What's wrong with Grandma and Grandpa?
Actually, they're just fine, thanks, probably spinning at the gym, tweeting at the office, scaling Mount Everest or discovering their inner artist.
It's just that those geriatric honorifics — Grandma and Grandpa — rub many baby boomers the wrong way and they're coming up with all sorts of ways to avoid them.
Photo by Mango Productions/Corbis
The crotchety images they conjur up — the doddering Granny on the Beverly Hillbillies, the centenarian Grandma Moses — complete with specs halfway down their noses and gray hair pulled back in buns — simply don't match up with the vibrant ones they see reflected in their mirrors.
So even though baby boomers can't wait for the grandkids to arrive, looking forward to future hours spent museum-going and river-rafting, many grandparents are going to extraordinary lengths to escape those wrinkly old terms.
Goldie Hawn inadvertently hit on the perfect compromise when her first grandchild, Kate Hudson's son Ryder, began calling her Glam-Ma, instantly transforming her from dowdy Gramma to glamorous Glam-ma, a term that's been widely adopted by other age-defiers. Gwyneth Paltrow, whose actress mother Blythe Danner is called Lalo by her kids, said in an interview, "My mom's hot and she didn't want to be called Grandma."
Other celebs are not so sensitive. The ageless Sophia Loren, whose grandkids all live in the U.S., is more than happy to be called the traditional Italian Nonna. Jacqueline Onassis was always called Grand Jackie by daughter Caroline's three kids.
Baby-talk versions of designations difficult for little ones to pronounce have proven to be the most common Grandma-avoidance strategies. California mom Marla Black's son Quincy, for example, mispronounced Grandma and Grandpa as Mema and Beepa, which stuck. When Brooklyn artist Carol Quint's granddaughter Kalea was learning to talk, she would always repeat the last sound of a word twice; thus, Grandy became DeeDee and, according to Quint, Kalea, now almost 13, "is proud to this day that she named me."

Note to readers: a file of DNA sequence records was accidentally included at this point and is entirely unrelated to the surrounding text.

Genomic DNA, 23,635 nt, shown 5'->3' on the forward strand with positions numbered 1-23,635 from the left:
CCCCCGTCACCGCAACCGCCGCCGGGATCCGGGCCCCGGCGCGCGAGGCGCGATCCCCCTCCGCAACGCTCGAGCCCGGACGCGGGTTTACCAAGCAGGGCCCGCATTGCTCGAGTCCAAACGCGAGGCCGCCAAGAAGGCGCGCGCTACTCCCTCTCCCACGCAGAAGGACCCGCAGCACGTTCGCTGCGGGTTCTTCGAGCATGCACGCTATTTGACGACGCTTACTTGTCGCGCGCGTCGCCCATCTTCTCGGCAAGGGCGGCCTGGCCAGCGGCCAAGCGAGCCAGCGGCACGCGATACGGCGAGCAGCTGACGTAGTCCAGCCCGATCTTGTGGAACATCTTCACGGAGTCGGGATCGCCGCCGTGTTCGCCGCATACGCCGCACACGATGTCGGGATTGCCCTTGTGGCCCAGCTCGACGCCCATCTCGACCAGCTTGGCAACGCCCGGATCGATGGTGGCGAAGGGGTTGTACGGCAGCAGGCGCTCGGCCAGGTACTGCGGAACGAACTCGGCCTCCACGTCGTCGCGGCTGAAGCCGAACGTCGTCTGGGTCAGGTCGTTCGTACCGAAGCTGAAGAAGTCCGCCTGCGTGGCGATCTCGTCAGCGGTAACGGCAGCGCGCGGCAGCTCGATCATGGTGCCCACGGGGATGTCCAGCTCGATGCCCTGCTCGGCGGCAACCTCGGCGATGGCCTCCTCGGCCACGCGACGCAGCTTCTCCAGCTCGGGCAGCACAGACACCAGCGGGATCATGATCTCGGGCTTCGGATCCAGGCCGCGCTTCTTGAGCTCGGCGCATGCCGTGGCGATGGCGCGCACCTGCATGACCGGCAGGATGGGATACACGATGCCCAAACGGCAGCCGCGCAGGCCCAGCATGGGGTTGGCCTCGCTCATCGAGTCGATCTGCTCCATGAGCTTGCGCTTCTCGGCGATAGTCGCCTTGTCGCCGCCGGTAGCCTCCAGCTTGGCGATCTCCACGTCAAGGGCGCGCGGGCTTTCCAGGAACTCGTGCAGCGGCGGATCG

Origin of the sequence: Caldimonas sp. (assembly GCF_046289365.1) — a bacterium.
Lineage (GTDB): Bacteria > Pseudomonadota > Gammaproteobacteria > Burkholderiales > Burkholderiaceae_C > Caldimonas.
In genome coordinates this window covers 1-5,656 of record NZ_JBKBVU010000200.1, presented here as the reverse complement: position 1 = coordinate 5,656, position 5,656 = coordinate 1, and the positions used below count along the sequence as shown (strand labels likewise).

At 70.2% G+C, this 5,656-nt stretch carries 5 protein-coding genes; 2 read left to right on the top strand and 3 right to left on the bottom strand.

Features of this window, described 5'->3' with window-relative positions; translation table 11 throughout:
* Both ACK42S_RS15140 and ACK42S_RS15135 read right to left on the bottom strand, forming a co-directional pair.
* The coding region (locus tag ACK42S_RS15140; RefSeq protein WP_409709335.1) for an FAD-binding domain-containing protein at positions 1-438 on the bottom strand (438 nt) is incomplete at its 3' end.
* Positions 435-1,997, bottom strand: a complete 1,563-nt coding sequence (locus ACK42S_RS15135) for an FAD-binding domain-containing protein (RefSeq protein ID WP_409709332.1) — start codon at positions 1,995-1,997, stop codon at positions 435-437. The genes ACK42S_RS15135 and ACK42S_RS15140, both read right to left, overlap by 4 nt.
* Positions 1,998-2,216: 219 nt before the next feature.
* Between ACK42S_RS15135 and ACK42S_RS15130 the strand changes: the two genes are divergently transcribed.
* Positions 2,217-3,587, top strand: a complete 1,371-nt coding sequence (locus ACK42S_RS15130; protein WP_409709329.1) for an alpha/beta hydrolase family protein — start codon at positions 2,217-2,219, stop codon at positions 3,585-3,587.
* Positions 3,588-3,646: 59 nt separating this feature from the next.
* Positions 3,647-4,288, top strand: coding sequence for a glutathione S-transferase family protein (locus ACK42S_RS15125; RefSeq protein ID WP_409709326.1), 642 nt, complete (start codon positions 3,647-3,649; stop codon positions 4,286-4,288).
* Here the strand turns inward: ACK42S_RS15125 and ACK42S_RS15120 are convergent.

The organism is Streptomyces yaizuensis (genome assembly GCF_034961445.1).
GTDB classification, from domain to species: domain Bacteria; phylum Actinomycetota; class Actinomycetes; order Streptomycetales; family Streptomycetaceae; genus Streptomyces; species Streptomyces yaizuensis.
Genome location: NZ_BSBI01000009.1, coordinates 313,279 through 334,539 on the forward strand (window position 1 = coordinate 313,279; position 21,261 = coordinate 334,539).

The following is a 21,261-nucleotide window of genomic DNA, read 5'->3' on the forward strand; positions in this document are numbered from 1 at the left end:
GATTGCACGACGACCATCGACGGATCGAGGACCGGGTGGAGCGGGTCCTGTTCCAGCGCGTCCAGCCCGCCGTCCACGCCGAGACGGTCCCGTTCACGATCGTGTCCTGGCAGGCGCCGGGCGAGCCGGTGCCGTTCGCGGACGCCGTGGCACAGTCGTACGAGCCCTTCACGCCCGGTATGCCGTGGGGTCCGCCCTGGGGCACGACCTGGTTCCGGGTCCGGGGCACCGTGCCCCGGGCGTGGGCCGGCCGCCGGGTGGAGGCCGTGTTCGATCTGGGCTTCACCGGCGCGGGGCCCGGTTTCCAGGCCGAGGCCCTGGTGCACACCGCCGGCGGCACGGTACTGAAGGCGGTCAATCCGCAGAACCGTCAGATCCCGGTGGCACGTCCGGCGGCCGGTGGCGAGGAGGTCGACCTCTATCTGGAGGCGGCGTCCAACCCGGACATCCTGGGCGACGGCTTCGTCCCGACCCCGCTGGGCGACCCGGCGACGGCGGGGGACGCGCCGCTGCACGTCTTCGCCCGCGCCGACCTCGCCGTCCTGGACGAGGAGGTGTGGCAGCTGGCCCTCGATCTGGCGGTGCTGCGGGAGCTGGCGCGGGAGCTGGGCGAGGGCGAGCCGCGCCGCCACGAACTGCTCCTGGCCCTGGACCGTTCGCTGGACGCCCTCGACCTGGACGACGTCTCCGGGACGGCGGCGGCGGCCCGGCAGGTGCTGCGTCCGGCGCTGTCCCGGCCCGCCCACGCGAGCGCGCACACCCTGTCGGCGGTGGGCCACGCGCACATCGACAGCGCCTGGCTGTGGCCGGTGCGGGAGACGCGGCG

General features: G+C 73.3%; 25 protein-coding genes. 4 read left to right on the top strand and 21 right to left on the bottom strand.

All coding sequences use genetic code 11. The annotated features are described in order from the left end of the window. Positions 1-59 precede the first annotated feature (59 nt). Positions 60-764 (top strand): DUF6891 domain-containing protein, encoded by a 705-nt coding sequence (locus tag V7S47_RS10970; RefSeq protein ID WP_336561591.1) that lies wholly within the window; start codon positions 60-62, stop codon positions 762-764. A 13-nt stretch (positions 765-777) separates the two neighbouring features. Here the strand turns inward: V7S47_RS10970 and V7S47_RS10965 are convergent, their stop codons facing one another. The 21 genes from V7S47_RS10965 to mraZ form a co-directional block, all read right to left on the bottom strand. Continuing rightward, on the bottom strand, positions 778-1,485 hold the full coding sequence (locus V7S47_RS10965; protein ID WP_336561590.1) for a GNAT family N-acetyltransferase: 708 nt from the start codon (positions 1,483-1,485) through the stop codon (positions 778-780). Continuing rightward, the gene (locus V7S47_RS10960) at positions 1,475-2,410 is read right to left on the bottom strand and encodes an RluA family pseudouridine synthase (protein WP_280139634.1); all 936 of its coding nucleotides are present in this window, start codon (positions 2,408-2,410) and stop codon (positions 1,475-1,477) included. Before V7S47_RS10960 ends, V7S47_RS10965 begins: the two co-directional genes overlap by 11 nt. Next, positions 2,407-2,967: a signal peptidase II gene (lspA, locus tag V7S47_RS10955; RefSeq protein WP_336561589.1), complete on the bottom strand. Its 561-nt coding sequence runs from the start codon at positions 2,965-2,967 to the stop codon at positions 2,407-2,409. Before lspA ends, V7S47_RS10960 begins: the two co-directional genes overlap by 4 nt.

There's no end to the possibilities. Little Gideon can go fishing with his Poppy, G-Pa, Grumpy or Grampcracker, while Baby Beatrice can snuggle with a Bampy, a Beeba, a Boosh, or a Boompa. (Grandparents who've opted for Gaga suddenly have a lot more to live up to than they bargained for.)
The internet is brimming with websites offering lists of such babyish options, the most expansive of which is www.banananana.com, which includes other "fun stuff for the groovy grandma, " and there's also a whole book devoted to the mission, The New Grandparents Name Book, a Lighthearted Guide to Picking the Perfect Grandparent Name, offering 700 suggestions, from Babaloo to Grandoody to Granola.
Some new Grands opt, like La Loren, for following the foreign route. For just as the Spanish word flacido sounds less flabby than the English 'flabby', names like Yaya (Greek) sound younger and peppier than the G-word. The German Oma has become commonplace even in non-German families.
Another complicating factor these days is that with life spans longer and marriage spans shorter, many kids have more than four grandparents. So what's a poor toddler to do, when he has to identify each of them with a different moniker? The simplest solution here might be going with Grandma Jan, Grandma Fran, Grandpa Dan. Yes, even if it does include that dreaded word.
Because in the end, whether you're Bubby or Bappa, Glam-ma or even Grandma, we all know it's not about the coolness of the name. It's all about relishing your special role in the life of a precious little one — and that doesn't change no matter what you call it.